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Biofeedback

Definition

Biofeedback is a technique that measures bodily functions and gives you information about them in order to help train you to control them.

Information

Biofeedback is most often based on measurements of:

  • Blood pressure
  • Brain waves (EEG)
  • Breathing
  • Heart rate
  • Muscle tension
  • Skin conductivity of electricity
  • Skin temperature

By watching these measurements, you can learn how to change these functions by relaxing or by holding pleasant images in your mind.

Patches, called electrodes, are placed on different parts of your body. They measure your heart rate, blood pressure, or other function. A monitor displays the results. A tone or other sound may be used to let you know when you have reached a goal or certain state.

Your health care provider will describe a situation and guide you through relaxation techniques. The monitor lets you see how your heart rate and blood pressure change in response to being stressed or remaining relaxed.

Biofeedback teaches you how to control and change these bodily functions. By doing so, you feel more relaxed or more able to cause specific muscle relaxation processes. This may help treat such conditions as:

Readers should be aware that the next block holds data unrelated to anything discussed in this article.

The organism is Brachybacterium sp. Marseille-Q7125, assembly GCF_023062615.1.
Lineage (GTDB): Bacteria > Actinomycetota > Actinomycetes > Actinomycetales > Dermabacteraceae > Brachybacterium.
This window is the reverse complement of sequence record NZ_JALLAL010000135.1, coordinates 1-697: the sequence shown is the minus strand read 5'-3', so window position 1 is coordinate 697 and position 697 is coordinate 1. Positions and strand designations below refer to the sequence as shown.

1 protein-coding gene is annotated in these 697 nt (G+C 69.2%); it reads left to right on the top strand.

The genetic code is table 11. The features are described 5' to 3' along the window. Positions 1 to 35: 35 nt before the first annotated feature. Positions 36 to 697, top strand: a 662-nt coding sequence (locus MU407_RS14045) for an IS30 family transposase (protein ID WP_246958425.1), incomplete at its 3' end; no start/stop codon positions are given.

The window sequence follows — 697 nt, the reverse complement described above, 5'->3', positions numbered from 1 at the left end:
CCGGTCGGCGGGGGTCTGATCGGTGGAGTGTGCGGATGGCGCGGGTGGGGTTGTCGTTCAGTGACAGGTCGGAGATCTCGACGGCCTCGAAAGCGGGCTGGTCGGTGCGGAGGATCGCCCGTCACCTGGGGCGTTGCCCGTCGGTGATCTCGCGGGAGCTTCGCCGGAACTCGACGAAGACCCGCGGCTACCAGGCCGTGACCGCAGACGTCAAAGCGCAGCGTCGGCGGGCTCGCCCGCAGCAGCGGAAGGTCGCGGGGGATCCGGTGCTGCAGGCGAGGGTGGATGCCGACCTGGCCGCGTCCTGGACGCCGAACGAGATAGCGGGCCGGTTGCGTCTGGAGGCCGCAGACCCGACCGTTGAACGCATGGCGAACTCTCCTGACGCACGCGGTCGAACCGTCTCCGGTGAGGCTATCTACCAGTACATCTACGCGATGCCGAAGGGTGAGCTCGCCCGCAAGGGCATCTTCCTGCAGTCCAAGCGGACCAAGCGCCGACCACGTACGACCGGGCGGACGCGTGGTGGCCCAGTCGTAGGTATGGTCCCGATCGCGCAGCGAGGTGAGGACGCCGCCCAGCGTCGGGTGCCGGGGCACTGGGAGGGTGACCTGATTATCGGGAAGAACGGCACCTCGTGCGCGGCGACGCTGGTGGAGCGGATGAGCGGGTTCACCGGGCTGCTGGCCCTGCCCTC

References

Haas DJ. Complementary and alternative medicine. In: Feldman M, Friedman LS, Brandt LJ, eds. Sleisenger and Fordtran's Gastrointestinal and Liver Disease Pathophysiology/Diagnosis/Management. 9th ed. Philadelphia, Pa: Elsevier Saunders; 2010:chap 127.

Lumpkin M, Rakel D. Relaxation techniques. In: Rakel D, ed. Integrative Medicine. Philadelphia, Pa: Elsevier Saunders; 2012:chap 93.

Magis D, Schoenen J. Treatment of migraine: update on new therapies. Curr Opin Neuro. 2011;24(3):203-210.

Payne CK. Conservative management of urinary incontinence: behavioral and pelvic floor therapy, urethral and pelvic devices. In: Wein AJ, Kavoussi LR, Novick AC, et al., eds. Campbell-Walsh Urology. 10th ed. Philadelphia, Pa: Elsevier Saunders; 2011:chap 69.


Review Date: 10/29/2013
Reviewed By: Joseph V. Campellone, M.D., Department of Neurology, Cooper University Hospital, Camden, NJ. Review provided by VeriMed Healthcare Network. Also reviewed by David Zieve, MD, MHA, Bethanne Black, and the A.D.A.M. Editorial team.
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